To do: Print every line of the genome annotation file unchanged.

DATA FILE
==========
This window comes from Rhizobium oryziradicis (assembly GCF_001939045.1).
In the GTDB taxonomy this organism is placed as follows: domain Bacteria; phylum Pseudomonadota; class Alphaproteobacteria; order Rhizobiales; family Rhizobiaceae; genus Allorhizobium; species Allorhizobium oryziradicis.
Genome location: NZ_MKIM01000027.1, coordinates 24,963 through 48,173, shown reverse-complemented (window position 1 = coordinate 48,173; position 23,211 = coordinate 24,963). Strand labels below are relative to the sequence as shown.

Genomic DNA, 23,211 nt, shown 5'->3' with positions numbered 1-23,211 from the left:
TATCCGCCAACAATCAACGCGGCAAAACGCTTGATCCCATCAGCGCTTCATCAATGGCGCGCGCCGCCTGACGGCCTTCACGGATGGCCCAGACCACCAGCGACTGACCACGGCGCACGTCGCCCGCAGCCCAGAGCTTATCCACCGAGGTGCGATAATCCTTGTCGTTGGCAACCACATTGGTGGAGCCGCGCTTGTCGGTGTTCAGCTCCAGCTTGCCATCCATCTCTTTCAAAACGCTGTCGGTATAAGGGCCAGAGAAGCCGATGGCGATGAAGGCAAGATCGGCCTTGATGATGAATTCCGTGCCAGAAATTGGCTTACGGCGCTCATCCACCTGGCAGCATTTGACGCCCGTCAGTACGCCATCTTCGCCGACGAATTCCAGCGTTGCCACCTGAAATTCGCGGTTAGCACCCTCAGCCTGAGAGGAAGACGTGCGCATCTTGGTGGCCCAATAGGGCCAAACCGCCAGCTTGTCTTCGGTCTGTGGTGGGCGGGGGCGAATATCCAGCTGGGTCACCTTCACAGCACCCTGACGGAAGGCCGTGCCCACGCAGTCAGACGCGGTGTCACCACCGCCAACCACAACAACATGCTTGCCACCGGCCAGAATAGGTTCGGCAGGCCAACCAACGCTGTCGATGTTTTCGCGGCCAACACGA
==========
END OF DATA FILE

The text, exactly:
This window comes from Rhizobium oryziradicis (assembly GCF_001939045.1).
In the GTDB taxonomy this organism is placed as follows: domain Bacteria; phylum Pseudomonadota; class Alphaproteobacteria; order Rhizobiales; family Rhizobiaceae; genus Allorhizobium; species Allorhizobium oryziradicis.
Genome location: NZ_MKIM01000027.1, coordinates 24,963 through 48,173, shown reverse-complemented (window position 1 = coordinate 48,173; position 23,211 = coordinate 24,963). Strand labels below are relative to the sequence as shown.

Genomic DNA, 23,211 nt, shown 5'->3' with positions numbered 1-23,211 from the left:
TATCCGCCAACAATCAACGCGGCAAAACGCTTGATCCCATCAGCGCTTCATCAATGGCGCGCGCCGCCTGACGGCCTTCACGGATGGCCCAGACCACCAGCGACTGACCACGGCGCACGTCGCCCGCAGCCCAGAGCTTATCCACCGAGGTGCGATAATCCTTGTCGTTGGCAACCACATTGGTGGAGCCGCGCTTGTCGGTGTTCAGCTCCAGCTTGCCATCCATCTCTTTCAAAACGCTGTCGGTATAAGGGCCAGAGAAGCCGATGGCGATGAAGGCAAGATCGGCCTTGATGATGAATTCCGTGCCAGAAATTGGCTTACGGCGCTCATCCACCTGGCAGCATTTGACGCCCGTCAGTACGCCATCTTCGCCGACGAATTCCAGCGTTGCCACCTGAAATTCGCGGTTAGCACCCTCAGCCTGAGAGGAAGACGTGCGCATCTTGGTGGCCCAATAGGGCCAAACCGCCAGCTTGTCTTCGGTCTGTGGTGGGCGGGGGCGAATATCCAGCTGGGTCACCTTCACAGCACCCTGACGGAAGGCCGTGCCCACGCAGTCAGACGCGGTGTCACCACCGCCAACCACAACAACATGCTTGCCACCGGCCAGAATAGGTTCGGCAGGCCAACCAACGCTGTCGATGTTTTCGCGGCCAACACGA